We also covered several kilometers walking and biking (making the holiday an officially active one), for example, alongside Lake Wanaka (after Jessie, Ella and I had jogged along some of the route earlier) and some determined bush walking in Fiordland, near Taurangaand Rotorua, along the bays of the Coromandel Peninsula, and around Mount Mainganui. There were also happy and sudden surprises: the appearance of our Christmas hosts Talulah and Keith on our first morning in Auckland; cousin Christine, bright, smiley and breezy as always, meeting us in Queenstown from the plane. Less of a surprise but a well-taken opportunity was dinner with our friend Keith (once a Basel neighbor) before we boarded a boat together to see the glow worm caves across the lake. In Wanaka, we had an unexpected helicopter trip, which Jessie had organised and paid for as her very generous Christmas present to Alli and me. The helicopter landed briefly on the top of Mount Roy, giving us a huge surrounding vista of the landscape, before ceding our place to a wedding party keen to perform the sacred ceremony as well as to prevent the flight of carefully prepared hats, tresses and dresses. Ella provided us with another generous surprise with her Christmas present to us: a session of swimming with dolphins in the Pacific Ocean atKaikoura. There were several dolphins around us each time we swam from the boat. I was circled mockingly several times by three or four at once, although unlike the others, my swimming abilities prevented me from correctly following the detailed advice to: make myself look like a dolphin; make dolphin noises; make eye contact with them; and to remember that we, not they, were the entertainment. To be honest, I only satisfactorily achieved the last of these. In the category of surprises also was Gwen performing a stately, almost spontaneous and well-executed bungy jump-come-swallow dive over the Kerawauriver, less than twenty minutes after we had driven by the bridge and Jessie had insisted that we should stop to “have a quick look”. There were more mundane surprises as well: the hospitality, natural friendliness and welcoming nature of people we didn’t know, the traditional Maori receptions, the excellence of local museums, crafts and arts, the cleanliness of public toilet facilities throughout the country, the high quality of the domestic plumbing and electrics, and not least the excellent tea to be had everywhere we went.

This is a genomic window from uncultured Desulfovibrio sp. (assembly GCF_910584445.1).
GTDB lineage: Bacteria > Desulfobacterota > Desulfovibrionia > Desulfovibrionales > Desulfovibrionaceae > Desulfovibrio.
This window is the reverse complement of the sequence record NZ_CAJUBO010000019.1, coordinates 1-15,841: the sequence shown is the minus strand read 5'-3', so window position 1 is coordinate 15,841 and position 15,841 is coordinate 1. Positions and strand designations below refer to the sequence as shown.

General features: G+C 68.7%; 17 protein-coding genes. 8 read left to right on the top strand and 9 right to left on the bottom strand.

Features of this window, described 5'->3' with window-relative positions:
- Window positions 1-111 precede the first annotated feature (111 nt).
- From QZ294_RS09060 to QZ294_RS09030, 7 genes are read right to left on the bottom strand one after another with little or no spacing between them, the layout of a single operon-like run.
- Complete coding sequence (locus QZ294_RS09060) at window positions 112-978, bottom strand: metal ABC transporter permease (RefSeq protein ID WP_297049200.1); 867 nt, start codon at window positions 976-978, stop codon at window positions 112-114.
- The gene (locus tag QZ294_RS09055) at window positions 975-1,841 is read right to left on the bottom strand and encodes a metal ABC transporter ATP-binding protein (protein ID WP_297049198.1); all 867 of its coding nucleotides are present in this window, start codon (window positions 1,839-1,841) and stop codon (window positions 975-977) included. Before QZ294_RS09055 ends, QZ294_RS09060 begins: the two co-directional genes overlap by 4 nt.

No family holiday is complete without the enjoyment of food and drink, and of the company of the people we shared it with along the journey. In Te Anau, we returned, genuinely shocked by the sheer majesty of Milford Sound, to be welcomed by our hosts David and Naomi, who live in a large new house in the hills above Te Anau (not a bad view either) and a stupendous meal of grilled blue cod, a local specialty, and lashings of Sauvignon Blanctopped up by Scottish malt whisky, not a local but an appropriate nod to the Caledonian heritage. The crayfish in Kaikoura, after we arrived tired and ready for sustenance, wolfed down in a cafe overlooking the Pacific Ocean, and again from a seaside caravan the next day as we traveled north. Other delicacies we tried were the Paua, a sea slug that looked awful and tasted excellent after Todd’s refined culinary treatment; the whitebait fritters offered by Ramon’s partner Colleen and the salmon she also cooked for us a day later, several excellent vegetarian meals over Christmas cooked by Talulah as well as a batch of home made “Anzac” biscuits that were impossible to resist on a long car journey. We also feasted on the some of the most delicious shellfish and molluscs that any of us had ever had, and Alli and Gwen each tried their first oysters in Waiheke Island, the venue also of some of the best restaurant meals of our holiday.